Summary: Building on the analysis of walking together in the first part (which can be found here), this article explores the problems faced by the Lambeth Conference in 2008 and how they continue to be present as we approach Lambeth 2020. In order to enable as close and truthful a walking together as possible it suggests the Conference may combine the two forms of conference we have known and build on the decisions of the Primates in 2016 and 2017 about consequences for unilaterally departing from Communion teaching. This could take the form of a non-resolution gathering (as in 2008) in which all provinces and ecumenical partners walked together despite the significant distance between them followed by a more deliberative assembly passing resolutions (as before 2008) involving those living in a higher degree of communion and committed to intensifying that communion.
Category : Ecclesiology
[Fulcrum] Andrew Goddard on the recent Partial Primates Meeting (II)–Walking Together at Lambeth 2020?
[Fulcrum] Andrew Goddard on the recent Partial Primates Meeting (I)–Walking Together?: Past and Present
Summary: The language of walking together to describe the current state and structures of the Anglican Communion needs more nuance and more detailed and theological analysis. This article attempts to begin developing the theme by setting walking together in a wider context than its recent use by the primates, including The Windsor Report’s language of walking apart, and by recognizing that the primates have also acknowledged impairment and significant distance even as they speak of walking together.
It then argues that the language is best approached from a wider, ecumenical perspective as a goal to be sought not just among Communion provinces. As such, within the reality of a fractured Church, we have to acknowledge degrees of communion and different ways of seeking to walk together that also recognize the reality of walking at a distance. By paying attention to this distance within Anglicanism we may be better able to find ways to maintain and even deepen the levels of communion we currently have.
The Rector of Saint Philips, Charleston, writes his Parish about the proposed mediation process in the South Carolina Anglican-Episcopal Dispute
From November 6-8, representatives of the Diocese of South Carolina and the Episcopal Church will be engaged in mediation under the direction of retired federal judge Joseph Anderson in Columbia. Both parties have agreed to mediate all issues currently pending before the State and Federal courts.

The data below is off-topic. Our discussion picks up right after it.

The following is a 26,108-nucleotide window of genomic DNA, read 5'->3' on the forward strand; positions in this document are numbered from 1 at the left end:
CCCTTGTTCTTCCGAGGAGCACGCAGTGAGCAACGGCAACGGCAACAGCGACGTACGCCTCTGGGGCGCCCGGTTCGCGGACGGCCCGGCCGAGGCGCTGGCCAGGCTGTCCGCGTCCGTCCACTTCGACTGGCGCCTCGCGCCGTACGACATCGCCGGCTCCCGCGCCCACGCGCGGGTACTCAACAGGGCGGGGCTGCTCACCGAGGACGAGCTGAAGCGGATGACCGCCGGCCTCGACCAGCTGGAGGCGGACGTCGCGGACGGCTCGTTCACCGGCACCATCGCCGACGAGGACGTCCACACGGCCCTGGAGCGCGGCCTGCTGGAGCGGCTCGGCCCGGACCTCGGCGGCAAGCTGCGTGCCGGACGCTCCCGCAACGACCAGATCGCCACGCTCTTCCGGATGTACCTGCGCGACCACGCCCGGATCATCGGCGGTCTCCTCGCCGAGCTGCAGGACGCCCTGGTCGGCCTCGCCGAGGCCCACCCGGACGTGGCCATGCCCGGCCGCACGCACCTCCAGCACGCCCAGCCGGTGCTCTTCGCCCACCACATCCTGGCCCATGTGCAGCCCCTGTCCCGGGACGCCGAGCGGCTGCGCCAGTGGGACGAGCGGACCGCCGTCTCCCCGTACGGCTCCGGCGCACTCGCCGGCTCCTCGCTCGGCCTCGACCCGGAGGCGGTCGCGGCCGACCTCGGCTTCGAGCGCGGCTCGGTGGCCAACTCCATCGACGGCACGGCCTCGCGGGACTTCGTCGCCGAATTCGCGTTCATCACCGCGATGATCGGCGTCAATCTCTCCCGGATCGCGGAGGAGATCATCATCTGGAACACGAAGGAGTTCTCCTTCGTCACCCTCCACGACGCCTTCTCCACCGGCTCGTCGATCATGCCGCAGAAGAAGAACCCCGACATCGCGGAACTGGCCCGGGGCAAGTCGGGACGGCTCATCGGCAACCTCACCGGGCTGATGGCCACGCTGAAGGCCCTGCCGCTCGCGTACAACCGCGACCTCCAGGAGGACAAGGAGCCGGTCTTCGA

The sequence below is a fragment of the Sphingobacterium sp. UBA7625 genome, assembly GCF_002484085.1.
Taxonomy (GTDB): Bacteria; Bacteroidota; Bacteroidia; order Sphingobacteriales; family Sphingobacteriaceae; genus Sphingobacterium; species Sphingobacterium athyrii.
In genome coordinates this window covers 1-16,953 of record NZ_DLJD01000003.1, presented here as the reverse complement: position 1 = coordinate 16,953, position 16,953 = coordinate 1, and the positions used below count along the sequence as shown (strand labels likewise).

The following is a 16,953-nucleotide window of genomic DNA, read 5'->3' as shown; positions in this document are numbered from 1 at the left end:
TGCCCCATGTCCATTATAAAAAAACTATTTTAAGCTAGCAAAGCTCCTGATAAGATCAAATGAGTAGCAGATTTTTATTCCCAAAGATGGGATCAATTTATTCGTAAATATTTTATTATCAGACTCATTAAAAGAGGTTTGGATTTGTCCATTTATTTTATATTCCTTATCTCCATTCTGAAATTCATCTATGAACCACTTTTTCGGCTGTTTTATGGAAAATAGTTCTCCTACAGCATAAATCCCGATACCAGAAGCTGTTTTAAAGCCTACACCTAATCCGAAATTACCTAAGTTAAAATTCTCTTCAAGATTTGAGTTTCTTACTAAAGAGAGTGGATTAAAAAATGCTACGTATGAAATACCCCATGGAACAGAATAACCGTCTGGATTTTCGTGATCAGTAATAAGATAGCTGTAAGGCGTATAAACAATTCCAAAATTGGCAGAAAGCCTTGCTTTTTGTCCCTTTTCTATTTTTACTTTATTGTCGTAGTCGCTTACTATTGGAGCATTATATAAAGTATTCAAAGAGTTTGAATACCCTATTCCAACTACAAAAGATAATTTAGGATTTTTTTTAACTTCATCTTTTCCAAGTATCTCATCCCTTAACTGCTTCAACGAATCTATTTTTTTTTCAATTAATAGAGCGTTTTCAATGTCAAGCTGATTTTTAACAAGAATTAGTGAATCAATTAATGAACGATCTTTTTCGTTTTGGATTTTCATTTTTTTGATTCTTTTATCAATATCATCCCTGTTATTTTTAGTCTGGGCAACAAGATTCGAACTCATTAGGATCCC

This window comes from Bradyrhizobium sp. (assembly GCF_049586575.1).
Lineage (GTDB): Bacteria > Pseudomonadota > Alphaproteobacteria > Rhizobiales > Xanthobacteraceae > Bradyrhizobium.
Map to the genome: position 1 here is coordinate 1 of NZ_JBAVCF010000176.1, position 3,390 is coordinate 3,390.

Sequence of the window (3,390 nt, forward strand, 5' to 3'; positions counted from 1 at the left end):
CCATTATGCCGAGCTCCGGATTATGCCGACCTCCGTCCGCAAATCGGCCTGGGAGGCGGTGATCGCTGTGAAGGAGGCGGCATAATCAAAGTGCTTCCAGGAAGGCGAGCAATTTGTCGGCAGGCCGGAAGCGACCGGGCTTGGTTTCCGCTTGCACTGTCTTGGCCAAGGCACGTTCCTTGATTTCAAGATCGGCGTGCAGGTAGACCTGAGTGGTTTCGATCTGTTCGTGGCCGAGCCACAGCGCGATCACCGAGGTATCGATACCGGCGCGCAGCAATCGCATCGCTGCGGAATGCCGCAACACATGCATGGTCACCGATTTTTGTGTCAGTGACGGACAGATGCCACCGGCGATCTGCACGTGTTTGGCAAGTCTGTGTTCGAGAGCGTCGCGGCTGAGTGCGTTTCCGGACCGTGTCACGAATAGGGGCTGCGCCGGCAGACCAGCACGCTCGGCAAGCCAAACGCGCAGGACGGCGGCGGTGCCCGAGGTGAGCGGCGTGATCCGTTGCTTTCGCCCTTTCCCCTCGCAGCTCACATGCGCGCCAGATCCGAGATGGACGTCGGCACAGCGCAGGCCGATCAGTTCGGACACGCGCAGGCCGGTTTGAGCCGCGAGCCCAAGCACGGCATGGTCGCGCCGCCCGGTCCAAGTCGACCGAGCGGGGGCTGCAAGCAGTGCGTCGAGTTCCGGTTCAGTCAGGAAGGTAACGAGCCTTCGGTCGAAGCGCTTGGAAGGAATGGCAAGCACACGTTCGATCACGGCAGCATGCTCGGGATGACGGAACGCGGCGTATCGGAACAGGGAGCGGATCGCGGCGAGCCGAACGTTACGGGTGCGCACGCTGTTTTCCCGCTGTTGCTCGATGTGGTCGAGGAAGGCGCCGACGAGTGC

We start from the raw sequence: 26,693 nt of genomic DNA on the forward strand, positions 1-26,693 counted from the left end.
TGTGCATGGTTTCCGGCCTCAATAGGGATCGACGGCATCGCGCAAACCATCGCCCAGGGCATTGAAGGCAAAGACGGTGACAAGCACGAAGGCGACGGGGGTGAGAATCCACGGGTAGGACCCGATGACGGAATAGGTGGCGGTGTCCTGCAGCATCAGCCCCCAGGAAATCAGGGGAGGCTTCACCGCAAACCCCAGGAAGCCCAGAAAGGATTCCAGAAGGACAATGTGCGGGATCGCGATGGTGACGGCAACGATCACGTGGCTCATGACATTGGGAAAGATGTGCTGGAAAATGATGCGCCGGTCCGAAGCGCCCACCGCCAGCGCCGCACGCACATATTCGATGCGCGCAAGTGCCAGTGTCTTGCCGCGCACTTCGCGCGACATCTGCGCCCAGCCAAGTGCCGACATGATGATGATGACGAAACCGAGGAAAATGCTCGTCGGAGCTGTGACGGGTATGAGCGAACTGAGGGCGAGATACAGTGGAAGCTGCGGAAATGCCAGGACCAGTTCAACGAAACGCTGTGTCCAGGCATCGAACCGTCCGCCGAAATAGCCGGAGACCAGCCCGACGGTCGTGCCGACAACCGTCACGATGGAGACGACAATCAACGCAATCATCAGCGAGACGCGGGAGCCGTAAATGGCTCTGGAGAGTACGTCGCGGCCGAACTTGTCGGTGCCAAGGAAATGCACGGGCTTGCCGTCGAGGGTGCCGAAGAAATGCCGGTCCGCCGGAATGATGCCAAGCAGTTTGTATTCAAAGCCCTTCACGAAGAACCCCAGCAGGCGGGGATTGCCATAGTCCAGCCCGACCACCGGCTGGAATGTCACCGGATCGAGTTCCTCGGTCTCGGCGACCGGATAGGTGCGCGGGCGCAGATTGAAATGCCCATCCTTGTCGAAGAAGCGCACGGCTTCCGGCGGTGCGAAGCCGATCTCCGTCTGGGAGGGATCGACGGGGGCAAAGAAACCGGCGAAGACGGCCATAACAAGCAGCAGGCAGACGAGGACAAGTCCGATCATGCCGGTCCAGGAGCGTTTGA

This is another step along the way toward resolution, but unlike arbitration, mediation is not binding on either party, and this is no guarantee of a positive outcome for the Diocese. It would be unwise to assume that this will necessarily resolve the litigation or guarantee that we will ultimately prevail. Instead, this is an opportunity for us to engage in fervent prayer. As Christians, we have the great privilege of laying our burdens, fears, and hopes before our Heavenly Father, and I encourage you to do so between now and the conclusion of the mediation on November 8.
Please remember Bishop Lawrence and our legal team as you pray, but also include Bishop Skip Adams and the legal representatives from TEC. It may be difficult to bless our adversaries and pray for those who appear to persecute us, but it is the Christian way. It is our hope that in ALL things Jesus Christ may be glorified, so pray especially that God’s will may be done on earth as it is in heaven, and that the ministry of St. Philip’s and the Diocese of South Carolina may continue unfettered and undeterred.
–The Rev, Jeff Miller is rector, Saint Philip’s, Charleston
The hope of the Anglican hierarchy is to drag the agenda of this week’s Primates’ Meeting away from the…[sex outside of marriage] issue, which has been unresolved since 2003.
Archbishop Justin Welby will undoubtedly have some success in this aim. For one thing, three Primates of the most outspokenly orthodox provinces have confirmed they will not attend the meeting. They are the Archbishops of Nigeria, Uganda and Kenya.
For another thing, the powers-that-be have already determined that the Scottish Episcopal Church will follow the North American Churches into the naughty corner. In other words they will not be allowed to sit on the standing committee or represent the Anglican Communion on ecumenical or doctrinal committees.
The fact that this discipline clearly doesn’t work in that it hasn’t brought provinces back into line with Christian teaching is all part of the plan for ‘good disagreement’. In other words, ‘discipline’ is merely a fig leaf to hold enough people at the table until those pesky traditionalists have got bored and wandered off.
–From the Church of England Newspaper, Octpber 7, 2017, edition; subscriotions are ecnouraged
— Kendall Harmon (@KendallHarmon6) October 5, 2017
Archbishop Ntagali, the Primate of Uganda and Vice-Chairman of Gafcon has said, ‘if we are not walking in the same direction, how can we walk together?’
In no way can these leaders, with the Archbishop of Rwanda, be said to be ‘walking together.’ They have chosen to witness to the truth by their absence.
The presence of the Primates from Canada and the United States and the absence of Archbishop Foley Beach whose Church is recognised by Anglicans around the world, is a further testimony to a Communion in which the leaders are not walking together.
Several of the other primates who are attending the meeting are equally concerned about the divisions over the authority of scripture within the Communion, but intend to remain in defence of the Gospel. The Primates are not walking together. At best, they say, “they are walking at a distance.” At worst, they are walking in different directions.
Surely public statements need to reflect reality rather than mere wishfulness.
(Tel.) Andre Spicer–Insidious management speak has infected the land, from our boardrooms to our churches to our school halls
Management speak has even found its way into the Church of England. In 2014, the Church commissioned a “talent management” programme for “future leaders“. A report about the programme mentioned the word “leadership” 171 times. “God” was mentioned 21 times.